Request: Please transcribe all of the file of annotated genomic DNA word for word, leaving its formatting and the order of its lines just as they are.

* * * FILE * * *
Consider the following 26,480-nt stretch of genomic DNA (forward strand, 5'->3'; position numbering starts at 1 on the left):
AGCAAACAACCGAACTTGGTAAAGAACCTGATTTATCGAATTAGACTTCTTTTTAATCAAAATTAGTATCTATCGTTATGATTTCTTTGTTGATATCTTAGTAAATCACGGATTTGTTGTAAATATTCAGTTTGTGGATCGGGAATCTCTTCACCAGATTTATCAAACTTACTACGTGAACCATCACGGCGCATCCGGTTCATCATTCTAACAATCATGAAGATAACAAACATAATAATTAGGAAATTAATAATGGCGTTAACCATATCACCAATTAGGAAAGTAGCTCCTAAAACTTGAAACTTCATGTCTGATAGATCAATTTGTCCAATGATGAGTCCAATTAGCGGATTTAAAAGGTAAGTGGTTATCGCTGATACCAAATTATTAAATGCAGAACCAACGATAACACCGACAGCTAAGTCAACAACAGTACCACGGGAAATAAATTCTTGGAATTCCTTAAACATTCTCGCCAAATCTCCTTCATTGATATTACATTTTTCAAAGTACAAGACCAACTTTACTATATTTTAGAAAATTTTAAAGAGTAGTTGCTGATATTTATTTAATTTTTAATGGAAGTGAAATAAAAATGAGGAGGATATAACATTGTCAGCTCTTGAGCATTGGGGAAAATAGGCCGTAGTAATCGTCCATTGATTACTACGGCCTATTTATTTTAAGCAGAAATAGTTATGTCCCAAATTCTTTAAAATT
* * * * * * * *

Consider the following 26,480-nt stretch of genomic DNA (forward strand, 5'->3'; position numbering starts at 1 on the left):
AGCAAACAACCGAACTTGGTAAAGAACCTGATTTATCGAATTAGACTTCTTTTTAATCAAAATTAGTATCTATCGTTATGATTTCTTTGTTGATATCTTAGTAAATCACGGATTTGTTGTAAATATTCAGTTTGTGGATCGGGAATCTCTTCACCAGATTTATCAAACTTACTACGTGAACCATCACGGCGCATCCGGTTCATCATTCTAACAATCATGAAGATAACAAACATAATAATTAGGAAATTAATAATGGCGTTAACCATATCACCAATTAGGAAAGTAGCTCCTAAAACTTGAAACTTCATGTCTGATAGATCAATTTGTCCAATGATGAGTCCAATTAGCGGATTTAAAAGGTAAGTGGTTATCGCTGATACCAAATTATTAAATGCAGAACCAACGATAACACCGACAGCTAAGTCAACAACAGTACCACGGGAAATAAATTCTTGGAATTCCTTAAACATTCTCGCCAAATCTCCTTCATTGATATTACATTTTTCAAAGTACAAGACCAACTTTACTATATTTTAGAAAATTTTAAAGAGTAGTTGCTGATATTTATTTAATTTTTAATGGAAGTGAAATAAAAATGAGGAGGATATAACATTGTCAGCTCTTGAGCATTGGGGAAAATAGGCCGTAGTAATCGTCCATTGATTACTACGGCCTATTTATTTTAAGCAGAAATAGTTATGTCCCAAATTCTTTAAAATT